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Depending on whether they are initiated through locomotion and intentional movement of the muscles, thermogenic methods can be classified as one of the following:
- Exercise-associated thermogenesis (EAT)
- Non-exercise activity thermogenesis (NEAT)
- Diet-induced thermogenesis (DIT)
One method to raise temperature is through shivering. It produces heat because the conversion of the chemical energy of ATP into kinetic energy causing some of the energy to show up as heat. It is not 100% efficient. No real movement is produced in shivering because opposing (antagonistic) muscle pairs are activated at the same time resulting in the shivering. An example of shivering thermogenesis is the process by which the body temperature of hibernating mammals (such as some bats, some ground squirrels, etc.) is raised as these animals "wake up" from hibernation.
Non-shivering thermogenesis Edit
Non-shivering thermogenesis usually occurs in brown adipose tissue (brown fat) that is present in human infants, and hibernating mammals. Non-shivering thermogenesis can be obligatory or facultative. Obligatory thermogenesis is the heat production automatically caused by the metabolic rate, while facultative thermogenesis can be activated in cold exposure to raise body temperature.
In this process, substances such as free fatty acids (derived from triacylglycerols) remove purine (ADP, GDP and others) inhibition of thermogenin (uncoupling protein-1), which causes an influx of H+ into the matrix of the mitochondria and bypasses the ATP synthase channel. This uncouples oxidative phosphorylation, and the energy from the proton motive force is dissipated as heat rather than producing ATP from ADP, which would store chemical energy for the body's use. Thermogenesis can also be produced by leakage of the sodium-potassium pump and the Ca2+ pump. Thermogenesis is contributed to by futile cycles, such as the simultaneous occurrence of lipogenesis and lipolysis or glycolysis and gluconeogenesis.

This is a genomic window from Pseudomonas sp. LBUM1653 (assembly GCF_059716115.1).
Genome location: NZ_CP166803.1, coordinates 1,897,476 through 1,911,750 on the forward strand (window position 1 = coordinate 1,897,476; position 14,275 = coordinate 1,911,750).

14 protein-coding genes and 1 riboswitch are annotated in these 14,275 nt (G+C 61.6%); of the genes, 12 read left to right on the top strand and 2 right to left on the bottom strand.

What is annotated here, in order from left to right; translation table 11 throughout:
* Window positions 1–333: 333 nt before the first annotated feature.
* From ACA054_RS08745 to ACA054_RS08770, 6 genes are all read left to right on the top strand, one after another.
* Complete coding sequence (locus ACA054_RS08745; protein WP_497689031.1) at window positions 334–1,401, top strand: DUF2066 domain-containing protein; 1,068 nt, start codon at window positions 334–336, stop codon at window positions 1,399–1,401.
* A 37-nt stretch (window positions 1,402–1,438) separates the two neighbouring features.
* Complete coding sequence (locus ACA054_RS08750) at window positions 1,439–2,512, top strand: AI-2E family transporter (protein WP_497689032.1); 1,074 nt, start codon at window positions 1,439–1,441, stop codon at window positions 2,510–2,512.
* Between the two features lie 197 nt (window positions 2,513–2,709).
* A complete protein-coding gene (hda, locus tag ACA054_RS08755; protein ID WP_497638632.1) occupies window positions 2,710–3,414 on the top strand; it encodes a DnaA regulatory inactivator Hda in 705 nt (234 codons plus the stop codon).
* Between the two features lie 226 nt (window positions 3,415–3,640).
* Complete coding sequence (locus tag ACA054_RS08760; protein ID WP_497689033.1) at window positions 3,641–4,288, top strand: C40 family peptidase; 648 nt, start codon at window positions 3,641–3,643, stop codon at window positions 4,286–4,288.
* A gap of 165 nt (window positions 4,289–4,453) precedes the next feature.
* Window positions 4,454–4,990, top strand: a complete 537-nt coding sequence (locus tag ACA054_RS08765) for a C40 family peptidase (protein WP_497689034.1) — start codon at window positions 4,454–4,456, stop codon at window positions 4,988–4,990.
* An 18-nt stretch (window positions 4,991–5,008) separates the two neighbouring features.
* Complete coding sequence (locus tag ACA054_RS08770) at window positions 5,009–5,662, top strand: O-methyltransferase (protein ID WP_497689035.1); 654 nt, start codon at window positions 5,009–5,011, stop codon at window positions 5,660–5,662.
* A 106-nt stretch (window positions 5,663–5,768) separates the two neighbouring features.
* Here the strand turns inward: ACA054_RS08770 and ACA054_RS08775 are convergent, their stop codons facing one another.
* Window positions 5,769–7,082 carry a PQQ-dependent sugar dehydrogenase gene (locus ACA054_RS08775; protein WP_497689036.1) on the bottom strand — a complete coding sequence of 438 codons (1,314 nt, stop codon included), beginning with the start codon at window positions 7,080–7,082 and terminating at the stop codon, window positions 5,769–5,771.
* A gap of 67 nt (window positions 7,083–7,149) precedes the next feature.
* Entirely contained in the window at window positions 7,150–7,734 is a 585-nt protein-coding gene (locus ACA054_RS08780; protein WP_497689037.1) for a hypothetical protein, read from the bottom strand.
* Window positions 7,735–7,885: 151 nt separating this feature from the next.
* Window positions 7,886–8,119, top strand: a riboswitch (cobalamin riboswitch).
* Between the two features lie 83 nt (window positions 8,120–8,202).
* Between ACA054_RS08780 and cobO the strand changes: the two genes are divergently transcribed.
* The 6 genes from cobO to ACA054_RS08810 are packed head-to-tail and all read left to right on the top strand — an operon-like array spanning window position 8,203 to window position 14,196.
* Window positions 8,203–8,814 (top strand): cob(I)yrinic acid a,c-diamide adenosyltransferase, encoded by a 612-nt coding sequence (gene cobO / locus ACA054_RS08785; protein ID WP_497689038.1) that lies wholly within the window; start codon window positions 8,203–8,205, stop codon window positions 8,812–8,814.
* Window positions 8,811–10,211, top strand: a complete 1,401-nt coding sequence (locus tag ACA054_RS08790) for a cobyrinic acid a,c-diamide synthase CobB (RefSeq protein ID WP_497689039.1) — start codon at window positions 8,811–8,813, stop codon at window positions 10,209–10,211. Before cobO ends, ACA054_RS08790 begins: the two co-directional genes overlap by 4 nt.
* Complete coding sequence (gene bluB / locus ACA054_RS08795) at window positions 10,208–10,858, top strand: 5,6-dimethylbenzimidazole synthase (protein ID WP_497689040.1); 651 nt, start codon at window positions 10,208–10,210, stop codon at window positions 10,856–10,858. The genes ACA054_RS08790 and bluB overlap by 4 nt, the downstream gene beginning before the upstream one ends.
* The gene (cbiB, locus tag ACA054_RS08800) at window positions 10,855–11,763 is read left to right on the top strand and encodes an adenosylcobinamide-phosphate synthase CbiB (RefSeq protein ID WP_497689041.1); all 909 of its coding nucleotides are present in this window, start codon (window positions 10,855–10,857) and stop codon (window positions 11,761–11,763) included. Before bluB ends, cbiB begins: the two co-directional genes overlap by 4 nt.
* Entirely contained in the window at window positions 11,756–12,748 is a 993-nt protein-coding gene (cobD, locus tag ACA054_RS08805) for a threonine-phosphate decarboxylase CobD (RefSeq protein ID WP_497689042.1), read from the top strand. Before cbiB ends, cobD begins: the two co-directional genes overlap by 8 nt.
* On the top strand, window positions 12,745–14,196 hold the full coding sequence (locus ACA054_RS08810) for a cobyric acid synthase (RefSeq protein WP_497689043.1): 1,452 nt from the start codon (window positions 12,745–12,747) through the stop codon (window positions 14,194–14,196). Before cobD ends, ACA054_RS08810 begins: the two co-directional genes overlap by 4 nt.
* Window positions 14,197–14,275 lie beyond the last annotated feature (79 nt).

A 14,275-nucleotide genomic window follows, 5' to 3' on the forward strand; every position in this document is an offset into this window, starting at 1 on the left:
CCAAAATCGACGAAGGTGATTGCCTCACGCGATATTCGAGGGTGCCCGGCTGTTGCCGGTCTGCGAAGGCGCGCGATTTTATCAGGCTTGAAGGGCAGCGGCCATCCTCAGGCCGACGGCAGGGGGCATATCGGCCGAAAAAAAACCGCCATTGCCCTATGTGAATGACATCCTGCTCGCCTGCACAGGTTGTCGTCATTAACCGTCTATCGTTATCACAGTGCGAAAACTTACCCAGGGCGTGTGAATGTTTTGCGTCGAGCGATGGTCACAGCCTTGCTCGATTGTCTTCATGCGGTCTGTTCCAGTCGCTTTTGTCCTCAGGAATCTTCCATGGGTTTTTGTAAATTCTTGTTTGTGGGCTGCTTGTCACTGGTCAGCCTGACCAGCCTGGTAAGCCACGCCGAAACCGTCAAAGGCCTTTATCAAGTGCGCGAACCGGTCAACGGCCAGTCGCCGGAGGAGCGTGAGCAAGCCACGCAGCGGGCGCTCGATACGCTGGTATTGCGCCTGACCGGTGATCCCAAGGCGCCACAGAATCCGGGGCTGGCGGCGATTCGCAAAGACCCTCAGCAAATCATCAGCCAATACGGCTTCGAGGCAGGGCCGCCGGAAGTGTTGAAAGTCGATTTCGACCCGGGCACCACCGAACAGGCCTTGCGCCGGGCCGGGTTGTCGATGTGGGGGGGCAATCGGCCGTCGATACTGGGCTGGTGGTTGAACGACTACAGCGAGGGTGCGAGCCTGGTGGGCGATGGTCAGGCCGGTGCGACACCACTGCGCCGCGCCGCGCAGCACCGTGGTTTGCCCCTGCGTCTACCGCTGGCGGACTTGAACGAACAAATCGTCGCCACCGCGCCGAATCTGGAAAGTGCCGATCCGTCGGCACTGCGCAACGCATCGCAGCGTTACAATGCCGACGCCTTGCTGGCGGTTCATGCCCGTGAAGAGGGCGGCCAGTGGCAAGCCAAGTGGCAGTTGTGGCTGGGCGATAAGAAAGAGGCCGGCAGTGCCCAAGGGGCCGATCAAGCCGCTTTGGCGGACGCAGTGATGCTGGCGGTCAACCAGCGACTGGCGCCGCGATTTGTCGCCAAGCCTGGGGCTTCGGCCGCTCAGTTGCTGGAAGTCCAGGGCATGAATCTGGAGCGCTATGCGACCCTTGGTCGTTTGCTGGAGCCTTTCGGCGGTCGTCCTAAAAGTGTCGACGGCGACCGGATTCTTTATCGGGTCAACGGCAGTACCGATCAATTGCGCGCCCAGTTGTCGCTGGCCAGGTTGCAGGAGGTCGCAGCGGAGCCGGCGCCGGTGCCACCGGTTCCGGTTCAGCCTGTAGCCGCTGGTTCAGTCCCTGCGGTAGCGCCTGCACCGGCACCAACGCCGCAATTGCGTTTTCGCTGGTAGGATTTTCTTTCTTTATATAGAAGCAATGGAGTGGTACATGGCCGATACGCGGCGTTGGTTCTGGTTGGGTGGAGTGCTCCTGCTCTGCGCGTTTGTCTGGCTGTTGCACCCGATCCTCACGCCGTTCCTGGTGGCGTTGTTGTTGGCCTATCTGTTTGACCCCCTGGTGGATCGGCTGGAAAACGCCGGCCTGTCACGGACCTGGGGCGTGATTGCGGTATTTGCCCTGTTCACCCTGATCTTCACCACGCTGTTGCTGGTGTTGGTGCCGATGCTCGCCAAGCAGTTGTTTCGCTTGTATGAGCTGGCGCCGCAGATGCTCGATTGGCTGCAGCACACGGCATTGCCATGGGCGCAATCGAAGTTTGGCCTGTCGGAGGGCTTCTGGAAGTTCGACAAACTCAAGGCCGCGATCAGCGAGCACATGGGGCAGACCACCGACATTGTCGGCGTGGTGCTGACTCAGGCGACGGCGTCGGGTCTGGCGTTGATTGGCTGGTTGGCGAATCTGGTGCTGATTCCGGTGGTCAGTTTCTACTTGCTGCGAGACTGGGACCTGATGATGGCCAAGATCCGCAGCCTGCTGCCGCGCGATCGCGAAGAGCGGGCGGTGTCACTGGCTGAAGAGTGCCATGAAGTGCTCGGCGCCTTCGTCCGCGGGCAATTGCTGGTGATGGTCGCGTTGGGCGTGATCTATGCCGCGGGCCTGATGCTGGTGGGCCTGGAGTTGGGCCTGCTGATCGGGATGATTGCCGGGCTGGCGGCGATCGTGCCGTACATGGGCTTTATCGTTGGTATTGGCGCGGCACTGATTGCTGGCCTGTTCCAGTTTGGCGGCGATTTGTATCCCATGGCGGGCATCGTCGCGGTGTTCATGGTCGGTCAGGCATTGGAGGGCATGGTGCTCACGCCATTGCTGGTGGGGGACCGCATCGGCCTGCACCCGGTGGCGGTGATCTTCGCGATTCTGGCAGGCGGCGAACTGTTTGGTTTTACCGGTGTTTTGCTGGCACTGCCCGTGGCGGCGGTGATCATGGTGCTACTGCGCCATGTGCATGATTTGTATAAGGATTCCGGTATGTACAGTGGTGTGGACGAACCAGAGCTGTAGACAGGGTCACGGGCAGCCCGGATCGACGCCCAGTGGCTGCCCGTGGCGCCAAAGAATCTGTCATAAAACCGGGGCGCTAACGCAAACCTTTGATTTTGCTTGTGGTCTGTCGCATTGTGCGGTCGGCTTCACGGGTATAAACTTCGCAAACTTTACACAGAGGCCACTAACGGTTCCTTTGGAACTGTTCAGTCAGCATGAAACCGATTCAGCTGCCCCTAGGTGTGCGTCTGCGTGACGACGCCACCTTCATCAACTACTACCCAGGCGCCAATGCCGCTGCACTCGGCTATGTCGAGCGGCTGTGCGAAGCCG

The low demands of thermogenesis mean that free fatty acids draw, for the most part, on lipolysis as the method of energy production.
Non-shivering thermogenesis is regulated mainly by thyroid hormone and the sympathetic nervous system. Some hormones, such as norepinephrine and leptin, may stimulate thermogenesis by activating the sympathetic nervous system. Rising insulin levels after eating may be responsible for diet-induced thermogenesis (thermic effect of food).
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